The basilica was built in the 16th century and is the oldest and only underground church in Vratsa. There are very few preserved underground faith houses in Bulgaria. It is named St. Nicholas and is located in the yard of the Metropolitan Temple of the same name, near June 2nd Boulevard.
Built according to an Ottoman requirement for Christian temples to be within the height of a horse-mounted Turk, it was dug six meters underground and measured 7 m along and 3.80 m across. Historical evidence indicates that its patron was Boyar Georgi, whose daughter was married to a Turkish dignitary in Constantinople. Legend has it that the pretty girl was taken by force and asked her father to build this chapel to obtain forgiveness for her sinful adoption of an alien faith.
Sophronius Vrachanski also preached in the small church in the period when he was in town (1797 - 1803). The boyar church, as everyone calls it, had been neglected for 74 years until, in the summer of 1943, during the reign of Tsar Boris III, the Vratsa local Peter Buchinsky restored it. The temple was consecrated by Metropolitan Paisius, then head of the Vratsa Ecclesiastical Province. This is described in the stone inscription above the church. During communist rule, the church was again neglected and restored in 2017, with the image of St. Georgi featuring on its bell as homage to Georgi, the boyar who built it.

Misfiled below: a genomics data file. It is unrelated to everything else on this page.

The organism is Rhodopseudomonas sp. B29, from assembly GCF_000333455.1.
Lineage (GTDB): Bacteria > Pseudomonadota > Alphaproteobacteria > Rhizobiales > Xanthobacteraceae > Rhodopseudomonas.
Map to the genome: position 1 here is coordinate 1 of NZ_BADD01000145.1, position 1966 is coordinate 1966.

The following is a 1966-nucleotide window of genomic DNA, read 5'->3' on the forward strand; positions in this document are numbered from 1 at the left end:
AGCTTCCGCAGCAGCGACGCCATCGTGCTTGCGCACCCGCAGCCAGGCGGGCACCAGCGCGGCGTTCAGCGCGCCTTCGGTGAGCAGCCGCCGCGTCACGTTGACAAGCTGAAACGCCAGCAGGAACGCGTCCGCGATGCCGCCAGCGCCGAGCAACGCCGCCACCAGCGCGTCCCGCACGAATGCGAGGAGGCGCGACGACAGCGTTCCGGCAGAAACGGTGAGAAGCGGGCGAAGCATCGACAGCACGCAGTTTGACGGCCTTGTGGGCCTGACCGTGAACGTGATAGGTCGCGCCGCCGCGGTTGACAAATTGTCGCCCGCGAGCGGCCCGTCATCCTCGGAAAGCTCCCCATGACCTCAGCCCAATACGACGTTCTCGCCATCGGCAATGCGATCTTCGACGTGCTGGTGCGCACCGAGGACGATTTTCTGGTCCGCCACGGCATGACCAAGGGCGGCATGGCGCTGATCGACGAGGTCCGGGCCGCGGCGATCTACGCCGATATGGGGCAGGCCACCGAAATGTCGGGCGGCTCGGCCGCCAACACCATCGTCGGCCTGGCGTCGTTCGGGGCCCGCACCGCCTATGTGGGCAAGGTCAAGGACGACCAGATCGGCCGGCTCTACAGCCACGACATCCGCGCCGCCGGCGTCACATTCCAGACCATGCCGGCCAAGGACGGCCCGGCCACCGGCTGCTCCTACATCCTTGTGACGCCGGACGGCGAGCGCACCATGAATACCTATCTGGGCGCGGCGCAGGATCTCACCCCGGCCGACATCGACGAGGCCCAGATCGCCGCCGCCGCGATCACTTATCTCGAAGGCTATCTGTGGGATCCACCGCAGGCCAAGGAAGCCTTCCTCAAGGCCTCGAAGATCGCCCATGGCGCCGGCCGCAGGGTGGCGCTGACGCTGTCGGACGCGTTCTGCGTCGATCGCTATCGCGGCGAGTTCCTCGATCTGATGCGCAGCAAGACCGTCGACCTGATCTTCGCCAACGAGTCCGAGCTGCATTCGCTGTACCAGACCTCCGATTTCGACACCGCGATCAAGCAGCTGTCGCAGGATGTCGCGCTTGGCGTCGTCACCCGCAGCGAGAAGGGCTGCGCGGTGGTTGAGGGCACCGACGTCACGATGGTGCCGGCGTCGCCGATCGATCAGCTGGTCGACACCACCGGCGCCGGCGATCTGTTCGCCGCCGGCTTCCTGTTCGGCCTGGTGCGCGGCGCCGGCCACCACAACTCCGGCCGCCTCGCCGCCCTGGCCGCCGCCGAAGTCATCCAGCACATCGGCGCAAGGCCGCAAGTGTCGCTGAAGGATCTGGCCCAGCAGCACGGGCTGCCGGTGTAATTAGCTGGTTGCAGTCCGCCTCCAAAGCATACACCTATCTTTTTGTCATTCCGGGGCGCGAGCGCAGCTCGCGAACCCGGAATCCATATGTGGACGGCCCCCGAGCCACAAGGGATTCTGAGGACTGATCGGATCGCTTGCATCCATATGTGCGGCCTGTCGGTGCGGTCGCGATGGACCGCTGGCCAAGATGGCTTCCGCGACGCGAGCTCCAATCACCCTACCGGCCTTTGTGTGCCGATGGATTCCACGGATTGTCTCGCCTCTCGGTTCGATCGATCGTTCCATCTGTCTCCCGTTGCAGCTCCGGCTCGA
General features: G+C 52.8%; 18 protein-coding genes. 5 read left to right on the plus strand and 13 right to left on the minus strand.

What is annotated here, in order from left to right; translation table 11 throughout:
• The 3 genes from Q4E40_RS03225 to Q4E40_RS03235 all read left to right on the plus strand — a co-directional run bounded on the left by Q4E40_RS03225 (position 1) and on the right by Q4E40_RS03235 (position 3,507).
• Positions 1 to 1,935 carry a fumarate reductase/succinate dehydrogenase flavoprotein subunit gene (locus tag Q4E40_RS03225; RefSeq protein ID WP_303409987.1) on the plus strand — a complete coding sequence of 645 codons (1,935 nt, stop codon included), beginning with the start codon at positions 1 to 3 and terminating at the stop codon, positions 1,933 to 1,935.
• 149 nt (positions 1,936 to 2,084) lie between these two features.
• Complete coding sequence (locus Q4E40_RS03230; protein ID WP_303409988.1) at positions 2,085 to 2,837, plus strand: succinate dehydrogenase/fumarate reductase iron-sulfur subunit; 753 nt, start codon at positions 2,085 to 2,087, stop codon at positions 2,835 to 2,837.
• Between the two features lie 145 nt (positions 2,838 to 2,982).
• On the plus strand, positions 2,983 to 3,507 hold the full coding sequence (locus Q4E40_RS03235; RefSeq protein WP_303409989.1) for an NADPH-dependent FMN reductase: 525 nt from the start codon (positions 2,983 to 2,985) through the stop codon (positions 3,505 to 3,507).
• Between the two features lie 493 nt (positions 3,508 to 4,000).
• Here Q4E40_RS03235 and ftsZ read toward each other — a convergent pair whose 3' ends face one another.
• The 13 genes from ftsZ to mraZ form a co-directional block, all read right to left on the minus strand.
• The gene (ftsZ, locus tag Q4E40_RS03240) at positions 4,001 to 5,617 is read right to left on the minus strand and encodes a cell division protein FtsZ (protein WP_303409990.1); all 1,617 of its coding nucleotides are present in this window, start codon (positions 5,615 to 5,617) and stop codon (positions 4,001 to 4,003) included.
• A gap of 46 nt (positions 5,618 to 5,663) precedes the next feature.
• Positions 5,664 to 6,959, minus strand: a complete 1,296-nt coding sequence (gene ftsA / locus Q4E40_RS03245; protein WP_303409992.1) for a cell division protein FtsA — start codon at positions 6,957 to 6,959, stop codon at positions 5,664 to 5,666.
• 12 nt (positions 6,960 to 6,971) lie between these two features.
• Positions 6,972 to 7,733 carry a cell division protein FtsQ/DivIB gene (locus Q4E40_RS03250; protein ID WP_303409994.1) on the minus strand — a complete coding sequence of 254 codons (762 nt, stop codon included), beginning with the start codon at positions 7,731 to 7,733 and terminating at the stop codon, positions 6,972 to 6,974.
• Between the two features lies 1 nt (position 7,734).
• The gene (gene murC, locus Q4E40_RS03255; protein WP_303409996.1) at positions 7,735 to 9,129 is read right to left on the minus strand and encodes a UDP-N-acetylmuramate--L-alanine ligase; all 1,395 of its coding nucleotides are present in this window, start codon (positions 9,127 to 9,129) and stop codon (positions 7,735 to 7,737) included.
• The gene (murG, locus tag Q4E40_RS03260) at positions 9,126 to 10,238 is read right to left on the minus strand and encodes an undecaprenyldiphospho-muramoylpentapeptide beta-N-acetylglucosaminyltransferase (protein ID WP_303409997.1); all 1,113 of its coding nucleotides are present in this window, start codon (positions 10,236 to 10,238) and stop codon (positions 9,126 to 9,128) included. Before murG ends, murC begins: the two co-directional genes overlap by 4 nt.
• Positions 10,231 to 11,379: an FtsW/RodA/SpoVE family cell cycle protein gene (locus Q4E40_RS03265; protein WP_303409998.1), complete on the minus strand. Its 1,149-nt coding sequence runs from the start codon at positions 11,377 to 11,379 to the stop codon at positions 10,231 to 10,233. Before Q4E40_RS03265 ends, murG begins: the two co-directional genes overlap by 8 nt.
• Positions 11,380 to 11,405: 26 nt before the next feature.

On September 13, 2018, new bell was consecrated by Metropolitan Gregory of Vratsa and priests of the diocese. The underground church is open to visitors.